Various methods are taught in the art for delaying the activity of a particular component of the denture cleansing composition. For example, U.S. Pat. No. 3,952,107 discloses a two part tablet which preferentially releases an enzyme to attack the proteinaceous materials which are loosely bonded to plaque. Subsequently, an oxygen generating agent is released to complete the cleaning. The delay time between each activation step is disclosed to be about 60 to 120 seconds. The time release is accomplished by consideration of the relative thickness of the two layers, the proportion of the effervescent producing composition in each layer and the particle size of certain ingredients in each layer. Similarly, U.S. Pat. No. 4,256,999, discloses a two layer denture cleansing tablet, each of which disintegrate at controlled rates to give improved cleaning efficiency. Various techniques, including the use of silicic acid and polyvinyl pyrrolidone, to control the release rate are taught.
There is no teaching in the art of a method for preparing a substantially odor free, hypochlorite releasing denture cleanser.
It has surprisingly been found that a hypochlorite generating type denture cleansing composition can be rendered free of objectionable hypochlorite derived odor without loss of cleansing efficiency by incorporating into the composition a hypochlorite deactivator, the activation of which is controlled to minimize any deleterious effect on cleansing.
Controlled release of the deactivator compound is accomplished either by incorporating it into a two part tablet or by encapsulating the deactivator to form controlled released microcapsules.
FIGURE--Hypochlorite elimination by deactivator as a function of time.
This invention relates to a hypochlorite generating type of denture cleansing agent. More particularly it relates to an effervescent denture cleanser which utilizes a hypochlorite generating compound as a plaque removal agent. Specifically it relates to a method for rendering the hypochlorite cleansing composition free of objectional odor without loss of efficiency of the cleansing agent. This end is accomplished by incorporating into the denture cleansing composition a hypochlorite deactivator which is activated by controlled release over the cleansing cycle.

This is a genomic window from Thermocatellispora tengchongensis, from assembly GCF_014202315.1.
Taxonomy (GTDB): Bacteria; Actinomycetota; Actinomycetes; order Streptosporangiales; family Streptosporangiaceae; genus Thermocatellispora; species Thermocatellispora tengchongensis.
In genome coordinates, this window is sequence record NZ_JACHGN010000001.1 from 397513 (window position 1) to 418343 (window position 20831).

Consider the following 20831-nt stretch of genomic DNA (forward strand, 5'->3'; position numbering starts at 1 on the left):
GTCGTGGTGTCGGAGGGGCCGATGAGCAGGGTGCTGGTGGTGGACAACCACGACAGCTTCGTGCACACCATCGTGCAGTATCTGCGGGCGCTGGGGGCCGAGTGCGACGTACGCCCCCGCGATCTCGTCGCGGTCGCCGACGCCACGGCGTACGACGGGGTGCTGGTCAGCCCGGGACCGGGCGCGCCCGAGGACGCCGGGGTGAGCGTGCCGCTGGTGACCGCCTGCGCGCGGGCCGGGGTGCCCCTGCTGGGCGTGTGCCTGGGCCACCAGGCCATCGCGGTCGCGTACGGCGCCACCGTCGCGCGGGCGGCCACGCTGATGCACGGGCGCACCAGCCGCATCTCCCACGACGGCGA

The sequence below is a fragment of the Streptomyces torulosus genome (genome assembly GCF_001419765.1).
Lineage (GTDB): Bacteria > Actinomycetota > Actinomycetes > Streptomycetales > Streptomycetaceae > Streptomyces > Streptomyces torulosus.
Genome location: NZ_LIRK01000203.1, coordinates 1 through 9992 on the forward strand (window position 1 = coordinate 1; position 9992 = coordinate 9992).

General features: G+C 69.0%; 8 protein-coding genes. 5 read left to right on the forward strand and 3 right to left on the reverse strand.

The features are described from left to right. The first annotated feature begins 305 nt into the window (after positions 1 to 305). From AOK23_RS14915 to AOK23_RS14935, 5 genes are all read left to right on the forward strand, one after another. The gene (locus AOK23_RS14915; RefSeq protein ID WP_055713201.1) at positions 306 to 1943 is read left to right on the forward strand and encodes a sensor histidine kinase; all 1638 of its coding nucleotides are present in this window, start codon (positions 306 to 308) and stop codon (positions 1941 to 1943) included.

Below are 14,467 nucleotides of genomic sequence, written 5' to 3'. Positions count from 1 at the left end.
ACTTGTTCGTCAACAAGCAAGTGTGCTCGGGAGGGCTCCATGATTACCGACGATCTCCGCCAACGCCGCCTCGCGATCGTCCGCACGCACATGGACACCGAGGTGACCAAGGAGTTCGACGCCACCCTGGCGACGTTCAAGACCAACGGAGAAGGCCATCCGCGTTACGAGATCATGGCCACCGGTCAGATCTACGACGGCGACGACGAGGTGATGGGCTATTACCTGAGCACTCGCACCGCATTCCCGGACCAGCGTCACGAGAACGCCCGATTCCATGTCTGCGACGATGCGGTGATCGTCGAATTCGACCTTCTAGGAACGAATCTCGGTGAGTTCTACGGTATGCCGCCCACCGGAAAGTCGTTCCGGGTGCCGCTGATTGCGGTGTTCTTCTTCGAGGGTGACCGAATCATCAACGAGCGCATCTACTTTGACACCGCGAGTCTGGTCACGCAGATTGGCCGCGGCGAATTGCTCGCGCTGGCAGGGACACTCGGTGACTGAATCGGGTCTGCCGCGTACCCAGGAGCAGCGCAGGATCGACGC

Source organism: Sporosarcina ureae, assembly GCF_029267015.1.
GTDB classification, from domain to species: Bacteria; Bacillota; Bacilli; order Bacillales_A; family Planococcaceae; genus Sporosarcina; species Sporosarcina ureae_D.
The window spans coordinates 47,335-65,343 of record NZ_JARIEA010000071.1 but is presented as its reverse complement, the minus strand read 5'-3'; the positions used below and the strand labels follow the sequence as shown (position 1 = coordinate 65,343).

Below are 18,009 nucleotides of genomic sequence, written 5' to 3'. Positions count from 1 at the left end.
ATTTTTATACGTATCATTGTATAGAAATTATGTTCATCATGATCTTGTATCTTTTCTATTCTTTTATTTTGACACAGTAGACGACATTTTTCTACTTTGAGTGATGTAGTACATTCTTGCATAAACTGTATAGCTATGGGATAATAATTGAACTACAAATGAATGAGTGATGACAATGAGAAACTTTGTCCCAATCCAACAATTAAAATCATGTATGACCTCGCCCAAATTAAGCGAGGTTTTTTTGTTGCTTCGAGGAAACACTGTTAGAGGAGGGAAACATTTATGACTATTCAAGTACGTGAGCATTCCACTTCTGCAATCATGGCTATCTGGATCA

As used in the specification and claims the term "denture" means all those removable orthodontic appliances such as false teeth, dental plates and bridges. As used in the specification and claims the term "hypochlorite deactivator" means a compound which will react with a hypochlorite in solution to neutralize hypochlorite/chlorine odor.
In the practice of this invention any compound known to react with a hypochlorite can be used as the hypochlorite deactivator. Illustrative, non-limiting examples of suitable hypochlorite deactivators are sodium nitrite, potassium nitrite, sodium sulfite, sodium thiosulfate, urea, thiourea, ascorbic acid, hydroxylamine, pyrrole, sodium ferrocyanide, hydroquinone, formaldehyde, furfural, sodium hypophosphate, guanidine, sodium percarbonate, sodium perborate monohydrate, ammonium citrate, ammonium phosphate dibasic, ammonium peroxy disulfate, ammonium sulfate, ammonium thiosulfate, citric acid, sulfamic acid, ferrous sulfate, nickel hydroxide, guanidine, hydrazine, its derivatives and acid salts, lead sulfate, magnesium chloride, alkali metal sulfides and phosphites, etc.
While all of these compounds have at least a degree of effectiveness, most are not practical to use. As has been stated earlier, the ammonium compounds form chloramines. The sulfur compounds replace the chlorine odor with their own sulfurous odor and percarbonates are not cost effective. Hence, the preferred hypochlorite deactivators are alkali metal perborates, alkali metal nitrites, and ascorbic acid, with preferred alkali metals being sodium and potassium.
As used in the specification and claims, the term "hypochlorite generating agent" means any compound which upon contact with water generates or releases hypochlorite ion directly or by the interaction of two or more compounds. Illustrative, non-limiting examples of the hypochlorite generating agent of this invention are heterocyclic N-chloroimides such as a chloroisocyanurate, e.g., sodium dichloroisocyanurate, potassium dichloroisocyanurate, or trichlorocyanuric acid; complex salts of two or more compounds, e.g., [(mono-trichloro)-tetra(monopotassiumdichloro)]penta-isocyanurate; other N-chloroimides, e.g., sodium-p-toluene-sulfonochloramide, N,N-dichloro-p-toluenesulfonamide, sodium benzene-sulfonchloramide, N,N-dichlorobenzene-sulfonamide, N-chlorosuccinate. Still other compounds which liberate hypochlorite/chlorine on contact with water are N-chloro malonimide, N-chloro phthalinide and N-chloro naphthalimide; the hydantoins such as 1,3-dichloro-5,5-dimethyl hydrantoin; N-monochloro-C,C-dimethylhycrantoin; methylene-bis-(N-chloro-C,C-dimethylhydantoin); 1,3-dichloro-5-ethylhydantoin and 1,3-dichloro-5,5-diisoethylhydantoin; dry solid inorganic compound such as lithium hypochlorite, calcium hypochlorite; mixtures of salts, such as sodium persulfate and sodium chloride; sodium perborate and chlorinated 5-triazine triones.